Despite a cooling economy and slower economic growth, China will soon overtake the U.S. as the world's top business travel market, perhaps by 2017.
That's according to a report sponsored by Visa (V) and released by the GBTA Foundation, the education and research arm of the Global Business Travel Association.
The report downgraded its forecast for business travel in China compared to the outlook it published last year, due to the Chinese economy's growth slippage since then and continued global economic uncertainty. But the GBTA noted overall spending on business travel originating in China grew by around 16.6 percent in 2014, to $261 billion. And it projects that figure will grow by over 14 percent this year and by another 12 percent in 2016.
"While this is slower growth for China, it is all relative," Michael McCormick, GBTA executive director said in a press statement. "There is simply no other market to compare China to as their economic engine continues to move forward at a phenomenal pace producing double digit business travel spending growth."
McCormick noted that exactly when China becomes the world's largest business travel market doesn't really matter. Of more importance, he said, are the country's economic policies, which are creating a healthy business travel industry.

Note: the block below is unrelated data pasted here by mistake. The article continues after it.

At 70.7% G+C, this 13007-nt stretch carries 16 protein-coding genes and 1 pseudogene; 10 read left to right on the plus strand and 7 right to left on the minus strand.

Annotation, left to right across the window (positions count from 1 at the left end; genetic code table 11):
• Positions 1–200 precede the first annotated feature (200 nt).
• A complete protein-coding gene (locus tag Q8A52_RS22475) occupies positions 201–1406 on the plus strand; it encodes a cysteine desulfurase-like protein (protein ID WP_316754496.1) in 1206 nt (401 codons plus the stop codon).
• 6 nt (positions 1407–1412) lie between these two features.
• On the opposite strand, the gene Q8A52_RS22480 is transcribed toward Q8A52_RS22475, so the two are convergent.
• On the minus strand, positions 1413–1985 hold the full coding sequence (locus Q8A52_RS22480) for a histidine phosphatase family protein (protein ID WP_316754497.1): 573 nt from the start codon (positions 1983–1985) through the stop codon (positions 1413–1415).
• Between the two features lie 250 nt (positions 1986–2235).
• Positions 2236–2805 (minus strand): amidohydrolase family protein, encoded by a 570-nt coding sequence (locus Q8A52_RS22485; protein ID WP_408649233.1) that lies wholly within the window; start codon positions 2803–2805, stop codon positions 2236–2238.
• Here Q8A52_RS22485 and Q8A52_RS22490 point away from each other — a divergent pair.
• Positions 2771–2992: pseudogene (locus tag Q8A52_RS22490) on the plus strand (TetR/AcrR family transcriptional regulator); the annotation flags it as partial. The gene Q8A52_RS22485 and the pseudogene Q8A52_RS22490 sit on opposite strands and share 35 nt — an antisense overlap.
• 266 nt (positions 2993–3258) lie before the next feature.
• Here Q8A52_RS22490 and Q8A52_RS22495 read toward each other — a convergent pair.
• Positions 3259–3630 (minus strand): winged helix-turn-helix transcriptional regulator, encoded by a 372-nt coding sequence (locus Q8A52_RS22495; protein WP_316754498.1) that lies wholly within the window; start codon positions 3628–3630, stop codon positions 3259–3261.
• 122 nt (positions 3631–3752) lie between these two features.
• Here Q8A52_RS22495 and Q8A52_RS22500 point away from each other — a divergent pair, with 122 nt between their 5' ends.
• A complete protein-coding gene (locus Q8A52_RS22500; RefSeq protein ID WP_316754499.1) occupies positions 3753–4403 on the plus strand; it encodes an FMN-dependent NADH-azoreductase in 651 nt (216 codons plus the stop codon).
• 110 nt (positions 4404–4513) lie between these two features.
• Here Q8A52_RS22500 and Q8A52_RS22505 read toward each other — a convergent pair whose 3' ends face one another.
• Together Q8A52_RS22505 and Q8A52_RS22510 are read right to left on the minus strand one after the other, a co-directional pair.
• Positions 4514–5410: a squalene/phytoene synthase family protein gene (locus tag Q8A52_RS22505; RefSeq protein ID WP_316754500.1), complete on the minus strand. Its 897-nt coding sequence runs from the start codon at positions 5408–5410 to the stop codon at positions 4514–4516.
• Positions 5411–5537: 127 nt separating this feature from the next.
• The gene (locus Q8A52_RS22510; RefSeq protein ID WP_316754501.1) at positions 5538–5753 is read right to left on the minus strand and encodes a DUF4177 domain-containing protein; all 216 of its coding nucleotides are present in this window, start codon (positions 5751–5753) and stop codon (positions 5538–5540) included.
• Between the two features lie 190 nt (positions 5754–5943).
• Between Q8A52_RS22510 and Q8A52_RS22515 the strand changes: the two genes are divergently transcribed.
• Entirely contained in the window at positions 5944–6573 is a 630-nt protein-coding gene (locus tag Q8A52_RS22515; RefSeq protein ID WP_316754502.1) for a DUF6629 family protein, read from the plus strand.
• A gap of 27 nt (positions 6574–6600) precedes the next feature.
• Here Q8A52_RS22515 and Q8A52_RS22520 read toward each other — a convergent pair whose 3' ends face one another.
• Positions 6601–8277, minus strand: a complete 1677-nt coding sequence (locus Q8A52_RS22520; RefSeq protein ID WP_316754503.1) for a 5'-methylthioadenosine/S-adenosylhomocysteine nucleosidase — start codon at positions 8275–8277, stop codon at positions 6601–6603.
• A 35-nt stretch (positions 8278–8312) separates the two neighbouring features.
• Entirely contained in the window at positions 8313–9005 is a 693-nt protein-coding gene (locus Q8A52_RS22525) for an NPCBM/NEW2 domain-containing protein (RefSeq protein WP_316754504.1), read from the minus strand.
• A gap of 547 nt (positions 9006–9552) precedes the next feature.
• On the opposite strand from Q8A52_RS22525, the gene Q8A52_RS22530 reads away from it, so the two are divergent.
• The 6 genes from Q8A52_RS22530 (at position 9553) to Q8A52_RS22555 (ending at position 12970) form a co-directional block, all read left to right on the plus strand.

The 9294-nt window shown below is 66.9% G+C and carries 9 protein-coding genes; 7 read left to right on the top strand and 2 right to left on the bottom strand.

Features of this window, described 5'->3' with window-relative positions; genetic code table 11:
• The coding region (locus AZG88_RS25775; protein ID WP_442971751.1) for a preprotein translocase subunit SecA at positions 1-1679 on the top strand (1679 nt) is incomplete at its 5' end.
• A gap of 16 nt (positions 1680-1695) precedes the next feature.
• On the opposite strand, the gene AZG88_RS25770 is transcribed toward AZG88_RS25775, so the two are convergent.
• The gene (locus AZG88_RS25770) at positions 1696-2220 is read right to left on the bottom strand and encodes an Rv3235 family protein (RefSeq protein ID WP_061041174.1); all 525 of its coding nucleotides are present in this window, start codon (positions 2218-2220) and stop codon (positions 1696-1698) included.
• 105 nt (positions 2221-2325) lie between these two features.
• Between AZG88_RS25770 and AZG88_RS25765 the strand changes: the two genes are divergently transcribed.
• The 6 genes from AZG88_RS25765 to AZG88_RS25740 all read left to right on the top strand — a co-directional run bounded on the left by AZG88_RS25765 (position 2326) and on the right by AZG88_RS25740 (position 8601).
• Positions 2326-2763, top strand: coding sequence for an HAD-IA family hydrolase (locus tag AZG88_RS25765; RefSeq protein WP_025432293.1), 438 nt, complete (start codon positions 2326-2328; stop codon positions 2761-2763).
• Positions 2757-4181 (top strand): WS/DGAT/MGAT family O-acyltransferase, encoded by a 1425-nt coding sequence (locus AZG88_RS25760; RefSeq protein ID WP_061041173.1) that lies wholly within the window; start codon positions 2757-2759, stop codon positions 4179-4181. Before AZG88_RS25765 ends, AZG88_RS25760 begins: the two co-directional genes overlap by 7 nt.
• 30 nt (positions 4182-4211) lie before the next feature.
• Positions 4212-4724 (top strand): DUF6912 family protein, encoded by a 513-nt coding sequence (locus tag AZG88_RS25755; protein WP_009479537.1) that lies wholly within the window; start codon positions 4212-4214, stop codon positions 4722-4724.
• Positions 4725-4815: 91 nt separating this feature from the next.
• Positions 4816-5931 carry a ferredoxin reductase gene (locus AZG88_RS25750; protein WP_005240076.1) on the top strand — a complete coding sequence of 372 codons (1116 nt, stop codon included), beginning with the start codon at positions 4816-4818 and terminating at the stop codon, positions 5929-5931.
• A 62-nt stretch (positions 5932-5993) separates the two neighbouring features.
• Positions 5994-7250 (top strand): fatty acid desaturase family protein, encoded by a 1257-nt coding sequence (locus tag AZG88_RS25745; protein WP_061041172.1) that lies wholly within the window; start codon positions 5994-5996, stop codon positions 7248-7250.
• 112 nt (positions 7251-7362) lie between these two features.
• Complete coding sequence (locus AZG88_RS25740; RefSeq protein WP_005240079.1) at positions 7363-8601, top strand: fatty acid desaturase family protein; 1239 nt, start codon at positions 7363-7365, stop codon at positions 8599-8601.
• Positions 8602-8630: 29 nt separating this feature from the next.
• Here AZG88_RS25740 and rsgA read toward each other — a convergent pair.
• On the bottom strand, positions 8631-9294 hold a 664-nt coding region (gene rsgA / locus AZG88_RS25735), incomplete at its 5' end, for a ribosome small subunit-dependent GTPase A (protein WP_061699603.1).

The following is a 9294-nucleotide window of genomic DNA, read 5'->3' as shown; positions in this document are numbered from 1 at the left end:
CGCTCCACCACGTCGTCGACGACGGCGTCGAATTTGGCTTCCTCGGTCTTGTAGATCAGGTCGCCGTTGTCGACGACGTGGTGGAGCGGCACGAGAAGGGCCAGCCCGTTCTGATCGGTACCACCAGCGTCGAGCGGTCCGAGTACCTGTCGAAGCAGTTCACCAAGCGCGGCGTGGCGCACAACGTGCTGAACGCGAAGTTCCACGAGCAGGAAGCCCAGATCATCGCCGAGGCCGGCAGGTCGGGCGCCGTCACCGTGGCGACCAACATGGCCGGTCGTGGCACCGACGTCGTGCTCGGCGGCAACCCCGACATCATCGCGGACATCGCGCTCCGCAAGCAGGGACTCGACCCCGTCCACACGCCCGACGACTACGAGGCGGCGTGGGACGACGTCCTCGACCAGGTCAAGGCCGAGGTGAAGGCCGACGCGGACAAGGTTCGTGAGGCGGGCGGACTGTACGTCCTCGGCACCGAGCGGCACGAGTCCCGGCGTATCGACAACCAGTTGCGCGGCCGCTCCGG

At the same time, according to Stanford Lin, vice president and head of products at Visa China, "China's economic growth projections in the near term remain robust, which bode well for a strong business travel market, growing more rapidly than the other major markets globally."
The GBTA report also expects China's international outbound spending to grow at double-digit rates for the next two years, with projections of 13.6 percent his year and 11 percent in 2016. However, it will "see challenges as the world economy remains on shaky ground."
At the same time, the report says the skyrocketing growth in both business and leisure travel has prompted the hotel industry to "significantly increase" its presence in China over the last decade, particularly in the upscale and luxury hotels business travelers favor.